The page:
I can understand why people might criticise and find it strange that more progress has not been made. Even as an aid worker with some understanding of the context, I was still surprised by the situation I found when I was deployed to Pakistan in October. I was helping with the distribution of emergency relief in the southern province of Sindh and I found that our team was the first to reach some people with aid even though the monsoon rains had begun in July.

Part of the reason for this is the sheer scale of the disaster. In terms of effect, as in the devastation it caused to infrastructure and the number of people affected, it is larger than the Boxing Day tsunami and the earthquake in Haiti combined. A fifth of Pakistan has been affected, covering an area the size of the United Kingdom. The disaster also unfolded over the course of several weeks. Its effects were not as immediate as an earthquake’s are, for example the instantaneous razing to the ground of an entire city, and because the waters took so long to flow from one end of the country to the other, different areas are at different stages of the emergency.

In the areas where people can return home they are finding a level of devastation similar to the aftermath of an earthquake. Over five million acres of cropland were destroyed, almost two million homes have been damaged or destroyed and infrastructure such as roads and bridges have been damaged or washed away.

Where the waters have gone down crops and fertile land remain buried under several feet of silt. People cannot grow food for themselves and their families, let alone enough to sell at market.

In addition, hundreds of thousands of people in southern areas are still unable to return home as thousands of acres of land are still flooded. In Sindh province residents live in a squalid, watery wasteland where stagnant floodwaters covering fields are a serious health concern and make subsistence farming impossible.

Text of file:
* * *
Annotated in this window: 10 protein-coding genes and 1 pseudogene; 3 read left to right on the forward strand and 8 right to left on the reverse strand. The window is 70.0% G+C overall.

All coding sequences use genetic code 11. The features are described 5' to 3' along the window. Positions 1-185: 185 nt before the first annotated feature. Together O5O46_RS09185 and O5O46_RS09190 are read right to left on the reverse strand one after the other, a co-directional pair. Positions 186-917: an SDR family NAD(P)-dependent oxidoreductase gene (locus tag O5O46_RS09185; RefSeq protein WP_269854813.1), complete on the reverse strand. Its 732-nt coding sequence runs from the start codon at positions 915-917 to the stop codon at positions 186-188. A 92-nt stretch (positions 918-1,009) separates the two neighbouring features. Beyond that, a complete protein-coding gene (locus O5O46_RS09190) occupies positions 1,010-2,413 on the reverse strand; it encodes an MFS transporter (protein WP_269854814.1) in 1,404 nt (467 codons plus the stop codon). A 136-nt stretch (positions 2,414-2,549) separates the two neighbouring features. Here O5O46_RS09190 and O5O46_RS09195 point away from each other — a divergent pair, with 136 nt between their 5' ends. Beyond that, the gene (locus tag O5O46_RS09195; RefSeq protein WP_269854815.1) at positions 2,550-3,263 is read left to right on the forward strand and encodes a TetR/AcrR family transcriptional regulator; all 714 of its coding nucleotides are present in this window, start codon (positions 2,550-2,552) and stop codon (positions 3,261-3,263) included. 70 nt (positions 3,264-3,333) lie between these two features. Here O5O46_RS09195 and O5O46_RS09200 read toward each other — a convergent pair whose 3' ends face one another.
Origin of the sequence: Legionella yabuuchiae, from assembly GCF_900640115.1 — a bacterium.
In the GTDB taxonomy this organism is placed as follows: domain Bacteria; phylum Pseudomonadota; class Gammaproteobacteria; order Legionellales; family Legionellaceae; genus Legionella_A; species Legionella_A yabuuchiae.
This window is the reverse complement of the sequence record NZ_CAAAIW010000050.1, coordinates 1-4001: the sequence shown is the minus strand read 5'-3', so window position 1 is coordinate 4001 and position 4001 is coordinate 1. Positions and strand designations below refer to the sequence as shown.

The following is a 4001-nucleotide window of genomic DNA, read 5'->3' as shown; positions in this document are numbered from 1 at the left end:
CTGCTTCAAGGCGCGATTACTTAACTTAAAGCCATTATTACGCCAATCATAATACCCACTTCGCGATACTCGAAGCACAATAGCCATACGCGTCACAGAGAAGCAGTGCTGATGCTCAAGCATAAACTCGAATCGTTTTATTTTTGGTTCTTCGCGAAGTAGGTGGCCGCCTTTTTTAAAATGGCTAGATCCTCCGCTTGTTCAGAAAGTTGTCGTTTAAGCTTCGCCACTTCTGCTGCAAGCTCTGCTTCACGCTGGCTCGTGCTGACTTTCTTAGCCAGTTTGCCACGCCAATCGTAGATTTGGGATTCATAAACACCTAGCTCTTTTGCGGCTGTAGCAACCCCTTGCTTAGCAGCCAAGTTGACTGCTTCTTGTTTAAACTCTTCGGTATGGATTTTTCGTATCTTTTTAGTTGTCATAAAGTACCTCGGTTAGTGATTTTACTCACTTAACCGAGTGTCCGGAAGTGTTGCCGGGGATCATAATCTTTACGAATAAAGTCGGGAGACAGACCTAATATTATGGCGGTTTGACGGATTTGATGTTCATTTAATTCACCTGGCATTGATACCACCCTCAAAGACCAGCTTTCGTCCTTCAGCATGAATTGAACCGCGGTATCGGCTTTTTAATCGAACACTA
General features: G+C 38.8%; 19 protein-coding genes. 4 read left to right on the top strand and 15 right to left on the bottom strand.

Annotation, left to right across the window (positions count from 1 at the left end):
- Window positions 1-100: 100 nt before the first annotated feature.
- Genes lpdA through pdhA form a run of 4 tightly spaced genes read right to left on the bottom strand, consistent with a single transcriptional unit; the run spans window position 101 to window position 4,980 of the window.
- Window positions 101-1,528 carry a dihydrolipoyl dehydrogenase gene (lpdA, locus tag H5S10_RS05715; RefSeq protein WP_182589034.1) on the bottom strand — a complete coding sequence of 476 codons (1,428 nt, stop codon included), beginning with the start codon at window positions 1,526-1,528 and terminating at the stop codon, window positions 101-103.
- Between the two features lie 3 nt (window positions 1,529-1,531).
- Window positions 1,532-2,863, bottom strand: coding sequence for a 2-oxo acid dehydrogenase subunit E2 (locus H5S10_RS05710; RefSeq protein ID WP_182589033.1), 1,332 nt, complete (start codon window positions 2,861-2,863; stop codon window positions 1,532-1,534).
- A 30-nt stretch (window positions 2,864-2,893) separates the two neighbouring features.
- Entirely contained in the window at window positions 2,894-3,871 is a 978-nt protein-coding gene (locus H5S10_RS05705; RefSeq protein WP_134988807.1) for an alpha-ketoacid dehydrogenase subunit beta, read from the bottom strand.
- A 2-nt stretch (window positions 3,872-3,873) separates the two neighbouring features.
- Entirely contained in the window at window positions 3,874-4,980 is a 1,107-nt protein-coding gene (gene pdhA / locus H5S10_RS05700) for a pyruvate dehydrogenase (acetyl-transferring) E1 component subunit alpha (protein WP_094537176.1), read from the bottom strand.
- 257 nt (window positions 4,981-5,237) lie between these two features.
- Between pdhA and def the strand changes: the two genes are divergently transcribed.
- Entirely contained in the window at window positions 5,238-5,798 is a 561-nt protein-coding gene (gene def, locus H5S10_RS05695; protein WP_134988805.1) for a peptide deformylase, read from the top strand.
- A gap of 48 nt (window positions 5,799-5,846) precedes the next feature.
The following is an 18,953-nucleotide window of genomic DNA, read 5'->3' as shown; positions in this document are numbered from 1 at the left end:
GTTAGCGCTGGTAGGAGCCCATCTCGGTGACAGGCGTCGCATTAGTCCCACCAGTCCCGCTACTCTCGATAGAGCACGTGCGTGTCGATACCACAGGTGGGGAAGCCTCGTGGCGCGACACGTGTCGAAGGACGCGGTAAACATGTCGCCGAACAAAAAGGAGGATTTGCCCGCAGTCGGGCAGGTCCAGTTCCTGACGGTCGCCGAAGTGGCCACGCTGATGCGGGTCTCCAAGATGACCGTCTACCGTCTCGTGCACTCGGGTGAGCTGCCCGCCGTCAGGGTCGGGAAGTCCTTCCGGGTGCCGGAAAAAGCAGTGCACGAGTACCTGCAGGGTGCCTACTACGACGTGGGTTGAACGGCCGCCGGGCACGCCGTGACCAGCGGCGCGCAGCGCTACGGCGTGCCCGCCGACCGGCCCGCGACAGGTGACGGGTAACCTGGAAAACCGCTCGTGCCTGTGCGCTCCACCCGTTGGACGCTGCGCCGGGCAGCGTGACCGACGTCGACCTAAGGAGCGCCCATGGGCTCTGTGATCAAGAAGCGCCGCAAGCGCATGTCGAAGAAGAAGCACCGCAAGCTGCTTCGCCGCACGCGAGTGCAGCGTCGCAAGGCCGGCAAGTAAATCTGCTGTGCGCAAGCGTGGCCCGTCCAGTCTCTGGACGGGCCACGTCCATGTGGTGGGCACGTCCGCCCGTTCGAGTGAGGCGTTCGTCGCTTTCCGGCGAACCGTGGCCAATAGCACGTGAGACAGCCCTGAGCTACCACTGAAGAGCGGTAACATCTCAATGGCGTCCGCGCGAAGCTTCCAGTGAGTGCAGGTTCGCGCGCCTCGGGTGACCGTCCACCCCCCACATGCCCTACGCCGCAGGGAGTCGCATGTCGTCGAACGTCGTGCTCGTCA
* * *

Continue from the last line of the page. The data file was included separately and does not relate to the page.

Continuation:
The British Red Cross has learnt a lot from previous disasters and certainly our experience after the tsunami is informing a lot of our recovery work today. But at the same time it’s definitely not a case of ‘one size fits all’.

Every country and every disaster is unique and it’s vital for us to understand the context and the people before we start helping them recover. Although we assess the options available in each situation, we tend to focus on constructing shelter and sanitation facilities along with helping people re-establish ways of making a living as these are areas in which we have developed expertise and can have the best impact on people’s recovery.

Finding a job is the top priority for most people after the initial effects of a disaster pass, although how we approach this can be very different depending on the context. Primarily, however, how we work with communities to recover from disasters is based on discussions with those affected and their families to ensure the support we can provide is based on their priorities.

Men receiving tins of ghee at aid-distribution

Although the Pakistan floods began almost six months ago, the scale is so huge the operation is still very much in the emergency relief phase. However, as plans for longer-term recovery are developed, one thing to consider is how to help people prepare better for future disasters.